Online voting is better than paper, when online comes with crypto. There is no attack type possible with online voting that's impossible with paper. The difference is in the details and maybe the ease. But when anonymous voting is abolished, there is no room for "fraud", just intimidation, and intimidation is low in the US.

It'd be hard to make an online system any worse than our current paper system.

Only municipal? Well, what comes next? (0)

Anonymous Coward | about 4 months ago | (#47585001)

If a municipal election isn't important, then no other kind of election is important, either. Municipalities directly affect our infrastructure--including water, roads, and zoning--as well as our schools. Municipal representatives are guaranteed to touch your life, even if in a small way, like being able to flush your toilet.

If that argument isn't persuasive, then consider how you would feel about the same voting system being rolled out for national elections. Unsavory, yes? Inevitable, yes? Now, consider how electronic voting could ever be made trustworthy. It seems to me that the only way for a new idea to mature is through trial and error, or hypothesis testing with reflective repetition, which means that small voting districts should be experimenting with better ways to do this. Implement the best possible ideas, find the failures, and reimplement the system. That way, larger votes will be more securely conducted.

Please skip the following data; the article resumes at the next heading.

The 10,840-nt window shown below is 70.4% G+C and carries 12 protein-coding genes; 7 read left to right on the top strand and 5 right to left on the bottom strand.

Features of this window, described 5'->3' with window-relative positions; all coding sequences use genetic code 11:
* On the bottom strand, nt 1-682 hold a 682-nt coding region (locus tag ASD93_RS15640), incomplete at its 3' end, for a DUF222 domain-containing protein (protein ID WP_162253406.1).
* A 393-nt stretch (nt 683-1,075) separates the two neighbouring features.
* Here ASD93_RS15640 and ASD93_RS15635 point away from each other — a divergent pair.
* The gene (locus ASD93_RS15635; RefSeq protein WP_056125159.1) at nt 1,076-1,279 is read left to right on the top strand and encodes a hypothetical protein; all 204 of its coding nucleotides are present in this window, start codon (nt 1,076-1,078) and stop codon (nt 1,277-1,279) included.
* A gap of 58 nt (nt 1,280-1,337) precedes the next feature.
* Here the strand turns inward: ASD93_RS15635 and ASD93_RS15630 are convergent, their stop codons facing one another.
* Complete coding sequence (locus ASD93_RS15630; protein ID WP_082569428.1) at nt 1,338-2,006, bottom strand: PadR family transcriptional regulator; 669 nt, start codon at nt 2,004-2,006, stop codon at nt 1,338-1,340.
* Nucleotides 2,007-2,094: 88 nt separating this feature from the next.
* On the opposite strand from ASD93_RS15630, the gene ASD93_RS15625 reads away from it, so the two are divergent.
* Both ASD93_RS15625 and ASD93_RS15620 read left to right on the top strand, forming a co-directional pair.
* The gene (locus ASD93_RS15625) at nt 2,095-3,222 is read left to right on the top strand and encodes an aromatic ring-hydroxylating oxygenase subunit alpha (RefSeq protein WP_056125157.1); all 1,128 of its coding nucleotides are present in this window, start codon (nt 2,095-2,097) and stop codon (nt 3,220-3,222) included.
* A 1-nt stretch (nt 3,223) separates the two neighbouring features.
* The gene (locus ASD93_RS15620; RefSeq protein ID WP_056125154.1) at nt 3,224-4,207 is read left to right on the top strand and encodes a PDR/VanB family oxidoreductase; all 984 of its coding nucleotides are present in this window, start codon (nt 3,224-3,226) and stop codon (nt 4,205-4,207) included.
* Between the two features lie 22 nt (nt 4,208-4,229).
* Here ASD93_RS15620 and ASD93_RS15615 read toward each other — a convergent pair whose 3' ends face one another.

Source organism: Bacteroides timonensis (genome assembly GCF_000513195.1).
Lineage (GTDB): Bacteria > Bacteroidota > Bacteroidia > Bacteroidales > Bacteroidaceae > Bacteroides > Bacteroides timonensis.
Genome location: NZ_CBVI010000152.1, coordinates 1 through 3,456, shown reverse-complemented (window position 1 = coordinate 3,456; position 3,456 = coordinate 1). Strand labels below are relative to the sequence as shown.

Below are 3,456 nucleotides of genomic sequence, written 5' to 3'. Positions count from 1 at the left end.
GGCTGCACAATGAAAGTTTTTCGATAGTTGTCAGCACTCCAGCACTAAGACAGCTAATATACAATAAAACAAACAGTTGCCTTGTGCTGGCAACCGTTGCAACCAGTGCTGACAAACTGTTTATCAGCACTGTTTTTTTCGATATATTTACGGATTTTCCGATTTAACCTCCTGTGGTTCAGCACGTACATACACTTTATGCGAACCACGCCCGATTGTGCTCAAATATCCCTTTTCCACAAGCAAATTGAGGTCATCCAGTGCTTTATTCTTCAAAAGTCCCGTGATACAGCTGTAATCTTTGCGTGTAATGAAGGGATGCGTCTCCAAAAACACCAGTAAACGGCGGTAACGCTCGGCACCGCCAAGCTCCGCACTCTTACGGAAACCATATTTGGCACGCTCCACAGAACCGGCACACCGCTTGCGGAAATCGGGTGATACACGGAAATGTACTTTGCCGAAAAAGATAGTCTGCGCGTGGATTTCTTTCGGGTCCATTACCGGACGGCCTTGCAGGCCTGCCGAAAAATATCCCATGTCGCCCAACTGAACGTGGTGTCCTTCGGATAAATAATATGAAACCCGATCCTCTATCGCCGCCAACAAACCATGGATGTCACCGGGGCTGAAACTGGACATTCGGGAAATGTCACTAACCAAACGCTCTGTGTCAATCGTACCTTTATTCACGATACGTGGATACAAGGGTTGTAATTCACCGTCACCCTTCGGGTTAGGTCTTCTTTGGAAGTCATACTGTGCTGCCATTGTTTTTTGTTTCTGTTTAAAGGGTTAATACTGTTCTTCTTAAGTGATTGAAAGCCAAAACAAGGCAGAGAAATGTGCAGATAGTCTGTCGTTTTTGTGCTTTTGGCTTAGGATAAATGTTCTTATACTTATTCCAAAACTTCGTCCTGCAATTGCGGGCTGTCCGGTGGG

Or, at least, you'll be more experienced at voicing your opposition to electronic voting if you start practicing now.

Volunteer to be an Election Judge (1)

oneiros27 (46144) | about 4 months ago | (#47585003)

Most elections rely on citizens who run the election who aren't government employees. I say 'volunteer', but most municipaliies will pay you for your time (including any training time).

I was a 'Chief Judge' for 4 years of my town, and actually had a lot of say in how the election was run -- based on complaints about previous elections, I ended up designing the ballots, having them printed, considered if it was worth getting mechanical voting machines as hand-me-down from the county (would've done it, if we had the storage space ... those things are HUGE), and other stuff that I would've expected there to have been specific rules for.

There are laws about how the election must be run, but the chief judge may have some latitute around how they actually run the election. If you're an election judge, and you find something in the laws that doesn't mesh with electronic voting, you might be able to get the whole thing halted.